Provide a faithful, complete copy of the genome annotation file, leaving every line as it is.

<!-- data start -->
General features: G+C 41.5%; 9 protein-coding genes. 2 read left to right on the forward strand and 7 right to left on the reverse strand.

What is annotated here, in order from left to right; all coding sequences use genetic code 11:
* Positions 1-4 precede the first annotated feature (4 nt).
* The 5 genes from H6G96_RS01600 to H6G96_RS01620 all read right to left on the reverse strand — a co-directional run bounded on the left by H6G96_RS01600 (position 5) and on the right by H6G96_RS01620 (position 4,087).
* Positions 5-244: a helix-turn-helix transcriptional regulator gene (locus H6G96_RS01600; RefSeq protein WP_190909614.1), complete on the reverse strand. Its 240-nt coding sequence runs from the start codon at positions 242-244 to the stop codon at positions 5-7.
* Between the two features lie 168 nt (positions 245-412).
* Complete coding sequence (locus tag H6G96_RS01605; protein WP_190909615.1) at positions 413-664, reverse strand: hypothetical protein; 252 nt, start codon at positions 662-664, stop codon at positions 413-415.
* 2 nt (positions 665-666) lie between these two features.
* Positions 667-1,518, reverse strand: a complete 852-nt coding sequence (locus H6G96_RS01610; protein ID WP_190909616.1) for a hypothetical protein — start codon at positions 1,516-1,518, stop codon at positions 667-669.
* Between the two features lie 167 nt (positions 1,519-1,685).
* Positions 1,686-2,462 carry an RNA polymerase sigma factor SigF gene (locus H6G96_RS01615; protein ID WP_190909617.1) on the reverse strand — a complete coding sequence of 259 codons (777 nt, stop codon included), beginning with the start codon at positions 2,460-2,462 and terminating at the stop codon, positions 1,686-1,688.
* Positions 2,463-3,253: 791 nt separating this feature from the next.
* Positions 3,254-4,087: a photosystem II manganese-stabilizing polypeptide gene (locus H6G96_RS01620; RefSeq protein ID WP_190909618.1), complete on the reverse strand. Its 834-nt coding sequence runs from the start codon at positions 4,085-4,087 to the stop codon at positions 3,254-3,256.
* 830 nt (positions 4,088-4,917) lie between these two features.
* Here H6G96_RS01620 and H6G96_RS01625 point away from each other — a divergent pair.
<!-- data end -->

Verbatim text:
General features: G+C 41.5%; 9 protein-coding genes. 2 read left to right on the forward strand and 7 right to left on the reverse strand.

What is annotated here, in order from left to right; all coding sequences use genetic code 11:
* Positions 1-4 precede the first annotated feature (4 nt).
* The 5 genes from H6G96_RS01600 to H6G96_RS01620 all read right to left on the reverse strand — a co-directional run bounded on the left by H6G96_RS01600 (position 5) and on the right by H6G96_RS01620 (position 4,087).
* Positions 5-244: a helix-turn-helix transcriptional regulator gene (locus H6G96_RS01600; RefSeq protein WP_190909614.1), complete on the reverse strand. Its 240-nt coding sequence runs from the start codon at positions 242-244 to the stop codon at positions 5-7.
* Between the two features lie 168 nt (positions 245-412).
* Complete coding sequence (locus tag H6G96_RS01605; protein WP_190909615.1) at positions 413-664, reverse strand: hypothetical protein; 252 nt, start codon at positions 662-664, stop codon at positions 413-415.
* 2 nt (positions 665-666) lie between these two features.
* Positions 667-1,518, reverse strand: a complete 852-nt coding sequence (locus H6G96_RS01610; protein ID WP_190909616.1) for a hypothetical protein — start codon at positions 1,516-1,518, stop codon at positions 667-669.
* Between the two features lie 167 nt (positions 1,519-1,685).
* Positions 1,686-2,462 carry an RNA polymerase sigma factor SigF gene (locus H6G96_RS01615; protein ID WP_190909617.1) on the reverse strand — a complete coding sequence of 259 codons (777 nt, stop codon included), beginning with the start codon at positions 2,460-2,462 and terminating at the stop codon, positions 1,686-1,688.
* Positions 2,463-3,253: 791 nt separating this feature from the next.
* Positions 3,254-4,087: a photosystem II manganese-stabilizing polypeptide gene (locus H6G96_RS01620; RefSeq protein ID WP_190909618.1), complete on the reverse strand. Its 834-nt coding sequence runs from the start codon at positions 4,085-4,087 to the stop codon at positions 3,254-3,256.
* 830 nt (positions 4,088-4,917) lie between these two features.
* Here H6G96_RS01620 and H6G96_RS01625 point away from each other — a divergent pair.